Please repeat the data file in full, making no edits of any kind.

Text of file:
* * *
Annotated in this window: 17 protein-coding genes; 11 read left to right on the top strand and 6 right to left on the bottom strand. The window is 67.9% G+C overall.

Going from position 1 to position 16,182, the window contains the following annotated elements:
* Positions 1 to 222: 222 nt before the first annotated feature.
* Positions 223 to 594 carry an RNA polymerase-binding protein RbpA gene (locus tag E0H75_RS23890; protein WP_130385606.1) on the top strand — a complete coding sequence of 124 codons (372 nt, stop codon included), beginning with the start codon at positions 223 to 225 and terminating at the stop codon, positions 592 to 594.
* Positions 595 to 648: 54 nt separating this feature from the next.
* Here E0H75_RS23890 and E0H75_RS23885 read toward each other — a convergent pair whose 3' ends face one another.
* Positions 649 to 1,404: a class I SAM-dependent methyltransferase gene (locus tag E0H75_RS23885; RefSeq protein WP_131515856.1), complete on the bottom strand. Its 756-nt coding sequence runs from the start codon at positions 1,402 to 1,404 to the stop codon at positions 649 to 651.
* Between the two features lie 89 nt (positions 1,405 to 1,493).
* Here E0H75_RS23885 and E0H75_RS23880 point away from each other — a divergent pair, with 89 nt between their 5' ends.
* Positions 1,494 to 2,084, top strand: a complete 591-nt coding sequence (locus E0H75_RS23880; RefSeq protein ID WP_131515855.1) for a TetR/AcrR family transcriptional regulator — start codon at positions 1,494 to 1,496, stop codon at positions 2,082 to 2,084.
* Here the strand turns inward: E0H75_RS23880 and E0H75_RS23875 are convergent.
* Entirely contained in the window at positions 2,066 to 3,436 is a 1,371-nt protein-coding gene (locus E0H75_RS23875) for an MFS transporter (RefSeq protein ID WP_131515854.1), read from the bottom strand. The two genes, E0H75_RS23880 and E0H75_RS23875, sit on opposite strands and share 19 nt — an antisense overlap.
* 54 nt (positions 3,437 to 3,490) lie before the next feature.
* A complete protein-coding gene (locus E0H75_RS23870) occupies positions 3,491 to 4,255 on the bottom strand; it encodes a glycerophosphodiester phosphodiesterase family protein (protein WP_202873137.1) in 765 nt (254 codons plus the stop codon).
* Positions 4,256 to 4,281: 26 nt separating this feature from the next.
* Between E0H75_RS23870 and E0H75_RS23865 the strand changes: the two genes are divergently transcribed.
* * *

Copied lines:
Annotated in this window: 17 protein-coding genes; 11 read left to right on the top strand and 6 right to left on the bottom strand. The window is 67.9% G+C overall.

Going from position 1 to position 16,182, the window contains the following annotated elements:
* Positions 1 to 222: 222 nt before the first annotated feature.
* Positions 223 to 594 carry an RNA polymerase-binding protein RbpA gene (locus tag E0H75_RS23890; protein WP_130385606.1) on the top strand — a complete coding sequence of 124 codons (372 nt, stop codon included), beginning with the start codon at positions 223 to 225 and terminating at the stop codon, positions 592 to 594.
* Positions 595 to 648: 54 nt separating this feature from the next.
* Here E0H75_RS23890 and E0H75_RS23885 read toward each other — a convergent pair whose 3' ends face one another.
* Positions 649 to 1,404: a class I SAM-dependent methyltransferase gene (locus tag E0H75_RS23885; RefSeq protein WP_131515856.1), complete on the bottom strand. Its 756-nt coding sequence runs from the start codon at positions 1,402 to 1,404 to the stop codon at positions 649 to 651.
* Between the two features lie 89 nt (positions 1,405 to 1,493).
* Here E0H75_RS23885 and E0H75_RS23880 point away from each other — a divergent pair, with 89 nt between their 5' ends.
* Positions 1,494 to 2,084, top strand: a complete 591-nt coding sequence (locus E0H75_RS23880; RefSeq protein ID WP_131515855.1) for a TetR/AcrR family transcriptional regulator — start codon at positions 1,494 to 1,496, stop codon at positions 2,082 to 2,084.
* Here the strand turns inward: E0H75_RS23880 and E0H75_RS23875 are convergent.
* Entirely contained in the window at positions 2,066 to 3,436 is a 1,371-nt protein-coding gene (locus E0H75_RS23875) for an MFS transporter (RefSeq protein ID WP_131515854.1), read from the bottom strand. The two genes, E0H75_RS23880 and E0H75_RS23875, sit on opposite strands and share 19 nt — an antisense overlap.
* 54 nt (positions 3,437 to 3,490) lie before the next feature.
* A complete protein-coding gene (locus E0H75_RS23870) occupies positions 3,491 to 4,255 on the bottom strand; it encodes a glycerophosphodiester phosphodiesterase family protein (protein WP_202873137.1) in 765 nt (254 codons plus the stop codon).
* Positions 4,256 to 4,281: 26 nt separating this feature from the next.
* Between E0H75_RS23870 and E0H75_RS23865 the strand changes: the two genes are divergently transcribed.